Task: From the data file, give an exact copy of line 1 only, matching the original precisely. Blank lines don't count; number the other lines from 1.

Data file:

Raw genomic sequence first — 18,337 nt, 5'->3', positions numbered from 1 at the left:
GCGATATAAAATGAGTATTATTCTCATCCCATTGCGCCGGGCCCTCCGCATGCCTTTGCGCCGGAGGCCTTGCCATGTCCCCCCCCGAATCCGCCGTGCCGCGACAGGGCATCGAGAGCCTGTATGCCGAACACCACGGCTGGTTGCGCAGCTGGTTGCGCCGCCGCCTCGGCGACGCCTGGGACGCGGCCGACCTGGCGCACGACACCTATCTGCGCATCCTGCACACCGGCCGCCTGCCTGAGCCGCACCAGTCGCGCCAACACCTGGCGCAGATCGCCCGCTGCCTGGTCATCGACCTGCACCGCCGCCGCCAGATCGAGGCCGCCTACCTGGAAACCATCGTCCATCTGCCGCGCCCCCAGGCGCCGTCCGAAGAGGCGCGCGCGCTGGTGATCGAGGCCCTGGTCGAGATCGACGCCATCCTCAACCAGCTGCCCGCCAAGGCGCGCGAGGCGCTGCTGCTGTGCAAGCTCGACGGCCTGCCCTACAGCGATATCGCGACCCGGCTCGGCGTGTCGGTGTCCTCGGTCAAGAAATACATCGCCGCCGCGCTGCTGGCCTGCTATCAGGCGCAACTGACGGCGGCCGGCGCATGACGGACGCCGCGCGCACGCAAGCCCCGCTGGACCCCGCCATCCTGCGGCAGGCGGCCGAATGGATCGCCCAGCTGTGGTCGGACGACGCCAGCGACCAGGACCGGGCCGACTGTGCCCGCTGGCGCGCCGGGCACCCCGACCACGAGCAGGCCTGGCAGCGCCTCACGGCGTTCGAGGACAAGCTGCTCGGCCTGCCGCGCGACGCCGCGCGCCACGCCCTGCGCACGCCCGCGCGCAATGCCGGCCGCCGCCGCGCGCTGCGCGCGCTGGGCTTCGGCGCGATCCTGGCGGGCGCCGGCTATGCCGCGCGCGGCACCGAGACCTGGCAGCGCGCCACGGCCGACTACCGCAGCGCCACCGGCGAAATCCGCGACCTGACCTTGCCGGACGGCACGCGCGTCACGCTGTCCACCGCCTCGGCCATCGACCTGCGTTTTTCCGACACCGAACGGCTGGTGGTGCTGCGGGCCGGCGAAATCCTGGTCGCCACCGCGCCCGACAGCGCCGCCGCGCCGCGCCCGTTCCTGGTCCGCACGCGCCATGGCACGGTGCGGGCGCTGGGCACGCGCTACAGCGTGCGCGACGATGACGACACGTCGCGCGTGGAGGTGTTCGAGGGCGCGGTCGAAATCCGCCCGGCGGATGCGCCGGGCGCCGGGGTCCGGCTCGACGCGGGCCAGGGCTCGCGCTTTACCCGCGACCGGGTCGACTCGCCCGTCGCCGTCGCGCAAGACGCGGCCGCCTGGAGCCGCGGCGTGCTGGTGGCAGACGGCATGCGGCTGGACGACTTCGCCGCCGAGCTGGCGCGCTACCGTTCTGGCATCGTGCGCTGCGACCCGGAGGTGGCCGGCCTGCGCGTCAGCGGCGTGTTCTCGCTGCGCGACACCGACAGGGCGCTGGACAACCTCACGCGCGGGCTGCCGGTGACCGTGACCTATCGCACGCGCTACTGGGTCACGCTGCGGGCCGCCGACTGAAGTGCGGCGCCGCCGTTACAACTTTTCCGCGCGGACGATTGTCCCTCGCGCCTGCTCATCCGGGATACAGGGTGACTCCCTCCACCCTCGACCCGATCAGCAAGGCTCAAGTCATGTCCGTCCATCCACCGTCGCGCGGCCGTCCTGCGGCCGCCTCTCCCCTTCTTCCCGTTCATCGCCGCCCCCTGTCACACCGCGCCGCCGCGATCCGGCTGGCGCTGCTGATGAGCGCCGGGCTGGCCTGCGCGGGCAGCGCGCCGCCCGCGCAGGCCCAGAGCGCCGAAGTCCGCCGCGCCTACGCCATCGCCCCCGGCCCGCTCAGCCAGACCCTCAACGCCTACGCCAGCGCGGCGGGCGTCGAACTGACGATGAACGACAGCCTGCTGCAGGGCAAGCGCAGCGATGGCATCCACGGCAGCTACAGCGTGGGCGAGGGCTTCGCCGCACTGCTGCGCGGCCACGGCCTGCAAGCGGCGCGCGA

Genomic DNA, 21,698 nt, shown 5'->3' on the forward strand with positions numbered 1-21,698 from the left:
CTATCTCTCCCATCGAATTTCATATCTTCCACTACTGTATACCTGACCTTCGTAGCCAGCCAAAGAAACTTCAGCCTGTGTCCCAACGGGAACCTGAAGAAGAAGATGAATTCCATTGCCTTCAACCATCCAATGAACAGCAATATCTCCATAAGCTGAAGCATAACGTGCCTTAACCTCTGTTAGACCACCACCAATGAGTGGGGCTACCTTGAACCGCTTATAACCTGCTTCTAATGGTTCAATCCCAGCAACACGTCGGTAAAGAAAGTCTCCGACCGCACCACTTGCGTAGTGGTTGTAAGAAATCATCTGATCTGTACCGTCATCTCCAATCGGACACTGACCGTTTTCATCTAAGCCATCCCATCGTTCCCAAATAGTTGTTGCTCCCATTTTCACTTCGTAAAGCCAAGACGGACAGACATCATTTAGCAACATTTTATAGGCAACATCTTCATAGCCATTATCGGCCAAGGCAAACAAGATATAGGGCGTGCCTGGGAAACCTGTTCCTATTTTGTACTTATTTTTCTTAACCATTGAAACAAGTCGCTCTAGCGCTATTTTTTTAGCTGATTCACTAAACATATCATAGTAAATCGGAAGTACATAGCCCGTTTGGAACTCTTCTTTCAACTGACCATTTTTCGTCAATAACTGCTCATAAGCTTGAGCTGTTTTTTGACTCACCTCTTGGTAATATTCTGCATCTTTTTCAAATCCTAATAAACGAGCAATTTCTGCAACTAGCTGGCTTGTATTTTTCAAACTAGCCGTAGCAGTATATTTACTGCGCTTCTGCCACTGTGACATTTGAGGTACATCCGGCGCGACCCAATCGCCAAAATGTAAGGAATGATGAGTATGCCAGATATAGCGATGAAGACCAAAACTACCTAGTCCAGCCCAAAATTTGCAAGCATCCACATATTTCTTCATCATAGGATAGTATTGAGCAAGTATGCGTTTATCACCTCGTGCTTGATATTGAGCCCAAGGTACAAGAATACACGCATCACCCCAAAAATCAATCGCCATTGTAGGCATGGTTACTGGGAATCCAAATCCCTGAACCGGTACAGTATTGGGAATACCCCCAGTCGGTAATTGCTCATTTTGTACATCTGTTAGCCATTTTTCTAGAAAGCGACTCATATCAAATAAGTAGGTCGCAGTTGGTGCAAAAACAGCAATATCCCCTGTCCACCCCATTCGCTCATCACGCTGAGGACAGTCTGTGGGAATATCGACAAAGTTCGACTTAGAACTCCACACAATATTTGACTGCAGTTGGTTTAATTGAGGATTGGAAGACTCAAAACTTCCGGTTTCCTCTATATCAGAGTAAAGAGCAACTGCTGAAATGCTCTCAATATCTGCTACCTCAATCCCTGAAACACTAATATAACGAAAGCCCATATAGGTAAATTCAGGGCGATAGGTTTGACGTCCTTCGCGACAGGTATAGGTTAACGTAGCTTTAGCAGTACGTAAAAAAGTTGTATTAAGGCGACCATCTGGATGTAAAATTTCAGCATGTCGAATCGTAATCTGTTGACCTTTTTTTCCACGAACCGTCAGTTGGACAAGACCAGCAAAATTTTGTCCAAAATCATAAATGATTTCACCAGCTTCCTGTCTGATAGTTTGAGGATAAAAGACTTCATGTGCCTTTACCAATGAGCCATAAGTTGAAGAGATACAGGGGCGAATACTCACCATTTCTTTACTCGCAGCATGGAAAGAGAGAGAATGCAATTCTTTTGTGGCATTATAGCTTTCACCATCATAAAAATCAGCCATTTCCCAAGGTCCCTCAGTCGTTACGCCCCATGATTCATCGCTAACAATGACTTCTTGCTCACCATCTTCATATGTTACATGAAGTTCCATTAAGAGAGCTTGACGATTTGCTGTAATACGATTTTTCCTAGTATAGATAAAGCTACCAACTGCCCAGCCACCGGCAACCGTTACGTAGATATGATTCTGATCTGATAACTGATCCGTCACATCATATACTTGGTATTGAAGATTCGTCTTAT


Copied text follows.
Raw genomic sequence first — 18,337 nt, 5'->3', positions numbered from 1 at the left: